For me, one of the biggest hurdles to collaboration in the first-person perspective is orientation. Sometimes I feel like the first-person perspective itself has an ethical valence; it prevents you from seeing the world from others' perspective in such a way that the challenges of working together can be prohibitive. But Left 4 Dead has elegant solution: you can see the other players' silhouettes, outlined in a glowing aura, through walls. This isn't realistic, but it is a perfect solution to the mutual-orientation problem. The color of the aura itself conveys important information on the other characters' status when they're in a situation that requires your intervention: when they're low on health, when they're trapped by a hunter, when they're trapped by the horde.

And the game is conspicuously rife with situations that force you to look out for each other. Aside from the obvious hunter-and-smoker traps which require others' intervention, there are also setpieces that allow you access to a mounted minigun. The problem with this immensely powerful weapon is that you can't cover the whole range of the scene; in order to use it effectively one or more of your teammates needs to cover your flank. In the short time I played we quickly found ourselves covering the entry points.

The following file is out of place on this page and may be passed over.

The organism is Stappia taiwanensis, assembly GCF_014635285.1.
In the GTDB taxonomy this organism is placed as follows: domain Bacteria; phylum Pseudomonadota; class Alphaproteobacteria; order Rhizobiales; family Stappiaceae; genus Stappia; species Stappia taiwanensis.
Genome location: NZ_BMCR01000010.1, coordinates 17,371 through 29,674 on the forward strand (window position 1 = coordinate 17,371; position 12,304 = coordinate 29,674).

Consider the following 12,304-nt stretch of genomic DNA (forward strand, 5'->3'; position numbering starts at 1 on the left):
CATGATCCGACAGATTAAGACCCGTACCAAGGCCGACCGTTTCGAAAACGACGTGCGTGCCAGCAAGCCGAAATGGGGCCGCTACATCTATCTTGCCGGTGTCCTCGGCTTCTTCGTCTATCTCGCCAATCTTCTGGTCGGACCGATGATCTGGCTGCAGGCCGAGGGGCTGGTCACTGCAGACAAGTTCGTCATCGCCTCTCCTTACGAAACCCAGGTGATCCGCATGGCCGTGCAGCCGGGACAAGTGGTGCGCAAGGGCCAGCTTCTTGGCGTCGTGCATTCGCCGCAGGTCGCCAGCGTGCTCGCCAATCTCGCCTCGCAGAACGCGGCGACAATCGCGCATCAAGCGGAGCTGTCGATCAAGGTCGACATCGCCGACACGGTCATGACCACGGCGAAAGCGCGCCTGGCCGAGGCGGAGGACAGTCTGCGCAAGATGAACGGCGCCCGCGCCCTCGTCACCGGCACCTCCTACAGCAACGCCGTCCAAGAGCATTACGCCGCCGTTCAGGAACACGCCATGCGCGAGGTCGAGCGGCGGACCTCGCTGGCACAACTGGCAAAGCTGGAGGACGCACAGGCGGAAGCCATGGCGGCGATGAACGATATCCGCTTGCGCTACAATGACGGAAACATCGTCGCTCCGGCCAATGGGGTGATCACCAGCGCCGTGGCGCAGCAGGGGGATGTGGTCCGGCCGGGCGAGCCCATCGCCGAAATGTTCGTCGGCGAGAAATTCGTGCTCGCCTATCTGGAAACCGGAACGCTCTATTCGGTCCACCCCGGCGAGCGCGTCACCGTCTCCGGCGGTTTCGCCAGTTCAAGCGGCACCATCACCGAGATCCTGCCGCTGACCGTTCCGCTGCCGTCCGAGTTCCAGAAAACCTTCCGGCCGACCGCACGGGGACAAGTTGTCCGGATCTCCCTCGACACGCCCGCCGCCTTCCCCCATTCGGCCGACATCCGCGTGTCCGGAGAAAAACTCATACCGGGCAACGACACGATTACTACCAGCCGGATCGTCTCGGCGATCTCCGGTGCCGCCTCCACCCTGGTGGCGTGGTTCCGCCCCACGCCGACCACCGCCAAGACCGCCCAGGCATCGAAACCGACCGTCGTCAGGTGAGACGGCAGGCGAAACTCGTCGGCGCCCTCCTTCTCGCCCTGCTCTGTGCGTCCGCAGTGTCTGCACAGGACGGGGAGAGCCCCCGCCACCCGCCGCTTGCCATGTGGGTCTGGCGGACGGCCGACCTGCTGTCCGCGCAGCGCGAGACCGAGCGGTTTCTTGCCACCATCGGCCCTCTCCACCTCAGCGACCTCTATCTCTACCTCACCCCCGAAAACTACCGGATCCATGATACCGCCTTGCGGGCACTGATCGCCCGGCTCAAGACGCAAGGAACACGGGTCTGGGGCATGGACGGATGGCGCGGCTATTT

The game's vaunted AI director system isn't just there to provide replayability, either; it's an integral tool of the cooperative concept. Each time you run through the level, some covert dwarf chessmaster hiding in the game's code rearranges the frequency and placement of the zombie attacks. Because you can't anticipate where the next attack is coming, from you are reliant on your teammates to cover all the angles. Your weapons are fairly powerful on their own-- the assault rifle is capable of stacking zombie corpses like cordwood if you can anticipate bottlenecks. But the unpredictability of the zombie mob mitigates against the power of the weapons, and this in turn cements your reliance on the other survivors. Much as in real life, the arbitrary hazardousness of the outside world nurtures the connections between individual actors.

What I learned from Left 4 Dead is that a harsh enough world can throw anyone together. When an unforgiving cosmos contrives to unite you all together an admirable esprit de corps can flourish, even on the Internet. (The ten-year olds I was playing with last night suggested that we come up with a “gang name,” and I'm taking this as a testament to the quality of the game's design.) If the Barack Obama presidency fails to unite us as a country, I'm going to hold out for a fast-zombie apocalypse.